Dangling on a String: Filamentous Tethers Interconnect SVS in the Cluster
Quick freeze – deep etch ultrastructural analysis and electron tomography studies revealed that SVs in clusters are linked to each other by thin tethers (Hirokawa et al., 1989; Gustafsson et al., 2002; Siksou et al., 2007; Fernandez-Busnadiego et al., 2010) (Figure 1) which were originally thought to be composed of synapsin I (Hirokawa et al., 1989). In this regard, many studies have focused on the synapsin family of peripheral vesicle proteins that have been suggested to maintain SVs in the cluster linking them to actin filaments (Greengard et al., 1993; Pieribone et al., 1995; Evergren et al., 2007a) and which upon depolarization and Ca2+ influx are phosphorylated thereby releasing SVs from the F-actin matrix to the RRP (Chi et al., 2001; Chi et al., 2003).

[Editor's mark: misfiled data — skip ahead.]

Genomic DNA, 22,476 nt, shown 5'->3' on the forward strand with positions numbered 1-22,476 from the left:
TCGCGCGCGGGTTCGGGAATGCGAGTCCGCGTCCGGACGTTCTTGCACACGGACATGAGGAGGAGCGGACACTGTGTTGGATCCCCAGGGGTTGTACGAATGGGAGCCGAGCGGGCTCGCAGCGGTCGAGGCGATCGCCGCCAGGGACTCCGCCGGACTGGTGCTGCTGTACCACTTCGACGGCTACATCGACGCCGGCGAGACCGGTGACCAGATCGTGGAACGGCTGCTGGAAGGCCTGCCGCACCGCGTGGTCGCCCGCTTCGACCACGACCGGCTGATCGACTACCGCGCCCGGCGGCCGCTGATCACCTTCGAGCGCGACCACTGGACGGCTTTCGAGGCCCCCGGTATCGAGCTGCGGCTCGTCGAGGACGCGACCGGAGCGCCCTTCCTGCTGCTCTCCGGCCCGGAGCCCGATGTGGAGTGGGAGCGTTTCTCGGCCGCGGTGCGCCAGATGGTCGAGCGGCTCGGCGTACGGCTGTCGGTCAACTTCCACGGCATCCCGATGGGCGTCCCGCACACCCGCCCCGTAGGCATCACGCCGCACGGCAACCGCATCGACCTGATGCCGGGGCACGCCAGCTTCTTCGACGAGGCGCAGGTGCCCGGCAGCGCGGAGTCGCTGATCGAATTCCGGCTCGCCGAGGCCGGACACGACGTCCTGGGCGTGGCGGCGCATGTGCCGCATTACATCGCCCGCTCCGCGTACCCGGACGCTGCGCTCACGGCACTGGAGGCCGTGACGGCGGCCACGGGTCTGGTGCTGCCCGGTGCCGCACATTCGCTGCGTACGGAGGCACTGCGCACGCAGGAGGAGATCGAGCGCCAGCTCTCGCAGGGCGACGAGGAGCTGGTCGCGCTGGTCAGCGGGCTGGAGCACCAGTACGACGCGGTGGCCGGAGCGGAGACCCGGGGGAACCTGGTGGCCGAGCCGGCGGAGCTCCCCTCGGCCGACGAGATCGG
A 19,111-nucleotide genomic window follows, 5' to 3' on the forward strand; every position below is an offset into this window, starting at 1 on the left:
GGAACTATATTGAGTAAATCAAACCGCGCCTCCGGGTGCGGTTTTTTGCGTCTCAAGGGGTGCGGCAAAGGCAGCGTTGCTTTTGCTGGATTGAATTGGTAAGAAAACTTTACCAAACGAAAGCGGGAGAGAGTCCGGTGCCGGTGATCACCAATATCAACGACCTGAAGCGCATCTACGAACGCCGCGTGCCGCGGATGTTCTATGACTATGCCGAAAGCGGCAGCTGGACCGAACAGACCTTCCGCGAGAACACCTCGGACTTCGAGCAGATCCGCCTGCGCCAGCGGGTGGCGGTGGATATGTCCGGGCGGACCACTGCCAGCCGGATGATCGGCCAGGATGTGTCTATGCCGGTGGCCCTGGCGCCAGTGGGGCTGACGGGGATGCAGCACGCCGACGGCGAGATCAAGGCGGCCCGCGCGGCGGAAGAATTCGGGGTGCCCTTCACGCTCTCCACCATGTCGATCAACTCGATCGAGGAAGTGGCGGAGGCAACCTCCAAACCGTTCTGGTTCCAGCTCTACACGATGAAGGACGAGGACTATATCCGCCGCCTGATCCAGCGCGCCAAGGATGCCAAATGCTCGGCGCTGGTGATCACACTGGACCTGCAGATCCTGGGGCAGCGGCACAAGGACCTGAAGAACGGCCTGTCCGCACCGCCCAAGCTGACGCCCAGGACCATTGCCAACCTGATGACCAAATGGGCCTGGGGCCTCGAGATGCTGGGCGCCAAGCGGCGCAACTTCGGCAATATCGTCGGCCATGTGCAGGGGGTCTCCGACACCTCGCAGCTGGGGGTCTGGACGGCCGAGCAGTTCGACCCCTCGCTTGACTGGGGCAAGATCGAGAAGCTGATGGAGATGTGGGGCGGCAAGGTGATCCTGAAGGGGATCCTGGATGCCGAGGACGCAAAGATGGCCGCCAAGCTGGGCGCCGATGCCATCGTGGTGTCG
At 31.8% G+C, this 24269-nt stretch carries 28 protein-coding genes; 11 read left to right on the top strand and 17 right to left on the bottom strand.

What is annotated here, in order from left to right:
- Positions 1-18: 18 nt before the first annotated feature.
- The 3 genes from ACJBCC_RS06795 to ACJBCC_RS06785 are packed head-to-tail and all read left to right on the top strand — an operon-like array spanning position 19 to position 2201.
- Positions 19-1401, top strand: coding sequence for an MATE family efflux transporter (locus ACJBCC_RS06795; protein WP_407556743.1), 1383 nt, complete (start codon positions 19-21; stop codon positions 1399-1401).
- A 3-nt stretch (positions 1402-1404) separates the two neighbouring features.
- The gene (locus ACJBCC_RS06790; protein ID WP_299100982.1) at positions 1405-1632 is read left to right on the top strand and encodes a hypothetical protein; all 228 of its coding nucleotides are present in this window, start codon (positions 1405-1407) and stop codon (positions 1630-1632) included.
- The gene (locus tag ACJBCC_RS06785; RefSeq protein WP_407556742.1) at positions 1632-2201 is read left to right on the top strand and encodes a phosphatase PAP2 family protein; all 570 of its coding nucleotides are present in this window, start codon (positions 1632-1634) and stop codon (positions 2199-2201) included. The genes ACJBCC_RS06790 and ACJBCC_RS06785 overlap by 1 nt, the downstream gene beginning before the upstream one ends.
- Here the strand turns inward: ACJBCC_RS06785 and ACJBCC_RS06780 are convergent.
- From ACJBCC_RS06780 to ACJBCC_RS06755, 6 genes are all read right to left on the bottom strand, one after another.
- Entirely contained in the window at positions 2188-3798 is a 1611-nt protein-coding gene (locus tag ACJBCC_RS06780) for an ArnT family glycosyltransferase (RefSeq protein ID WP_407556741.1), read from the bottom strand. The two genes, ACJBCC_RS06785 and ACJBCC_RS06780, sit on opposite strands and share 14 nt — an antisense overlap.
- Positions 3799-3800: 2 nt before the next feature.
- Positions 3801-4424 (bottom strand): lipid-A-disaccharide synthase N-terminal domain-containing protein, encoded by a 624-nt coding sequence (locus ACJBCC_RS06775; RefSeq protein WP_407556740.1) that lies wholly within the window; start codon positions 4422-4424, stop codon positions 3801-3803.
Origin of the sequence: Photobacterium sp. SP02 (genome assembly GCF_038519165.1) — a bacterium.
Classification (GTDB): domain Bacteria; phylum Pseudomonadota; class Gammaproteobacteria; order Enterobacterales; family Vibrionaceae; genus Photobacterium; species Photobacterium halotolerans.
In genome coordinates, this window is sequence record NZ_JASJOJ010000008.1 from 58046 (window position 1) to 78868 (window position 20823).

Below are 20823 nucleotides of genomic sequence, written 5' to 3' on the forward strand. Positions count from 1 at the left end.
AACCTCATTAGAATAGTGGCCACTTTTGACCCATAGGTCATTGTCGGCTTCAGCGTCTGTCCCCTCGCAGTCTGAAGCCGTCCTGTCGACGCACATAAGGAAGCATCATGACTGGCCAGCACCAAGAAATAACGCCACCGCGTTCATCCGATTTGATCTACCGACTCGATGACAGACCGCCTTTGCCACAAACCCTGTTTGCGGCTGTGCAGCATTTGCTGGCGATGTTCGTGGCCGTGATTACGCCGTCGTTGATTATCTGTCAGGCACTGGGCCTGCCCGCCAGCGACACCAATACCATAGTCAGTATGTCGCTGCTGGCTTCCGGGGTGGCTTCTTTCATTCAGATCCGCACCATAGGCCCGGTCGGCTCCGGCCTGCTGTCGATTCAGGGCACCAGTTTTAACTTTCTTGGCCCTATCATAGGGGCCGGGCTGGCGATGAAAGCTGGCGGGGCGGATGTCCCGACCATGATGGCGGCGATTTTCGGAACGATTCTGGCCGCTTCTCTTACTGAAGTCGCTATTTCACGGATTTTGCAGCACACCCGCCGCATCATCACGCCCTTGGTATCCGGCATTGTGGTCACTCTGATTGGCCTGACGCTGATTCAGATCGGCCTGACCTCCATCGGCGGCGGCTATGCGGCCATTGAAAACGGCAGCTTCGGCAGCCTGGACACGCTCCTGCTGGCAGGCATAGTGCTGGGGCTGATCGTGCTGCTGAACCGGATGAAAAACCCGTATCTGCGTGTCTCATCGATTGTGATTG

Figure 1. Ultrastructure of SV-linking tethers assessed by electron tomography. (A) A 1-nm computer-generated slice through a lamprey reticulospinal synapse reconstructed by electron tomography on 0.5-μm thick section of the spinal cord embedded in an epoxy resin. The synapse is from a specimen fixed with glutaraldehyde and tannic acid. (B,C) Areas indicated by rectangles in (A) at higher magnification. Note filament-like structures (arrows) connecting vesicles “1” with “2” and “2” with “3” in (B) and (C). (D) A slice through a tomographic volume of an active zone containing a dense projection. Vesicle “1” is attached to a filament (arrow) extending from the dense projection (dp). Scale bars: 0.1 μm in (A), 50 nm in (D) [applies to (B–D)]. (E) 2.7-nm-thick tomographic slice of a 100 mM hypertonic sucrose (HTS)-treated rat cerebrocortical synaptosome. (F) 3D segmentation of synaptic vesicles (yellow), AZ (gray), synaptic vesicle connectors (red), and synaptic vesicle tethers (blue). Boxed regions are magnified in (G,H). (G,H), top, Tomographic slices showing a synaptic vesicle connector (G) and a tether (H) and their 3D visualization as detected by the automated segmentation procedure (bottom). Scale bars: (E) 200 nm; (G), (H) 50 nm. (A–D) modified from (Gustafsson et al., 2002), (E–H) © Fernandez-Busnadiego et al. (2010).